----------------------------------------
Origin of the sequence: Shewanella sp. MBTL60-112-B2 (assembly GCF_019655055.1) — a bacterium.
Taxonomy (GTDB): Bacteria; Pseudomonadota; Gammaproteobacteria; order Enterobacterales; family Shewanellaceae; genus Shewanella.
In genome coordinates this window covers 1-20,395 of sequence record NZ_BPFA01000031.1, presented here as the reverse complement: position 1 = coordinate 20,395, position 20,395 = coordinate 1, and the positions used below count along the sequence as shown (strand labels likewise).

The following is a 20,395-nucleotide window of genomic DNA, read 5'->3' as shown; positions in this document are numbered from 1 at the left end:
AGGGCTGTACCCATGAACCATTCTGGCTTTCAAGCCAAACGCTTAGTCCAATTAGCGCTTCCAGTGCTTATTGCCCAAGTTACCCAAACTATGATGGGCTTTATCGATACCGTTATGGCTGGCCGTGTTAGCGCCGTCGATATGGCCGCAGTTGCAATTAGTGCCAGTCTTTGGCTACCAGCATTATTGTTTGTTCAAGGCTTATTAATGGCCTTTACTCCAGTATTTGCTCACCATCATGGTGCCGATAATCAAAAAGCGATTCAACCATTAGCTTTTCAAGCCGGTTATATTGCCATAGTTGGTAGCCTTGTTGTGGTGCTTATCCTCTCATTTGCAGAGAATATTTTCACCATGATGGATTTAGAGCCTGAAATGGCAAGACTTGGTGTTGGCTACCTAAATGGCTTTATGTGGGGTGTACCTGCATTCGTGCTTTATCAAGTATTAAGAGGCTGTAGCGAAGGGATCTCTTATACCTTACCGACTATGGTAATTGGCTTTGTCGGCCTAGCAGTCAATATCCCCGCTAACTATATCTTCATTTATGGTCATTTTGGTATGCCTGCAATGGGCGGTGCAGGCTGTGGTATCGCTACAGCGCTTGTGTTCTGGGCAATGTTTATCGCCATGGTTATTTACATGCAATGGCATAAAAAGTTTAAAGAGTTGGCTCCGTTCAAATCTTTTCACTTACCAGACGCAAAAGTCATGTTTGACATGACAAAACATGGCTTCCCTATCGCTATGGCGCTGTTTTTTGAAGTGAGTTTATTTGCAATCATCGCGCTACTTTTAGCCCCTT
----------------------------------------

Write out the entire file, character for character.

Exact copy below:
Origin of the sequence: Shewanella sp. MBTL60-112-B2 (assembly GCF_019655055.1) — a bacterium.
Taxonomy (GTDB): Bacteria; Pseudomonadota; Gammaproteobacteria; order Enterobacterales; family Shewanellaceae; genus Shewanella.
In genome coordinates this window covers 1-20,395 of sequence record NZ_BPFA01000031.1, presented here as the reverse complement: position 1 = coordinate 20,395, position 20,395 = coordinate 1, and the positions used below count along the sequence as shown (strand labels likewise).

The following is a 20,395-nucleotide window of genomic DNA, read 5'->3' as shown; positions in this document are numbered from 1 at the left end:
AGGGCTGTACCCATGAACCATTCTGGCTTTCAAGCCAAACGCTTAGTCCAATTAGCGCTTCCAGTGCTTATTGCCCAAGTTACCCAAACTATGATGGGCTTTATCGATACCGTTATGGCTGGCCGTGTTAGCGCCGTCGATATGGCCGCAGTTGCAATTAGTGCCAGTCTTTGGCTACCAGCATTATTGTTTGTTCAAGGCTTATTAATGGCCTTTACTCCAGTATTTGCTCACCATCATGGTGCCGATAATCAAAAAGCGATTCAACCATTAGCTTTTCAAGCCGGTTATATTGCCATAGTTGGTAGCCTTGTTGTGGTGCTTATCCTCTCATTTGCAGAGAATATTTTCACCATGATGGATTTAGAGCCTGAAATGGCAAGACTTGGTGTTGGCTACCTAAATGGCTTTATGTGGGGTGTACCTGCATTCGTGCTTTATCAAGTATTAAGAGGCTGTAGCGAAGGGATCTCTTATACCTTACCGACTATGGTAATTGGCTTTGTCGGCCTAGCAGTCAATATCCCCGCTAACTATATCTTCATTTATGGTCATTTTGGTATGCCTGCAATGGGCGGTGCAGGCTGTGGTATCGCTACAGCGCTTGTGTTCTGGGCAATGTTTATCGCCATGGTTATTTACATGCAATGGCATAAAAAGTTTAAAGAGTTGGCTCCGTTCAAATCTTTTCACTTACCAGACGCAAAAGTCATGTTTGACATGACAAAACATGGCTTCCCTATCGCTATGGCGCTGTTTTTTGAAGTGAGTTTATTTGCAATCATCGCGCTACTTTTAGCCCCTT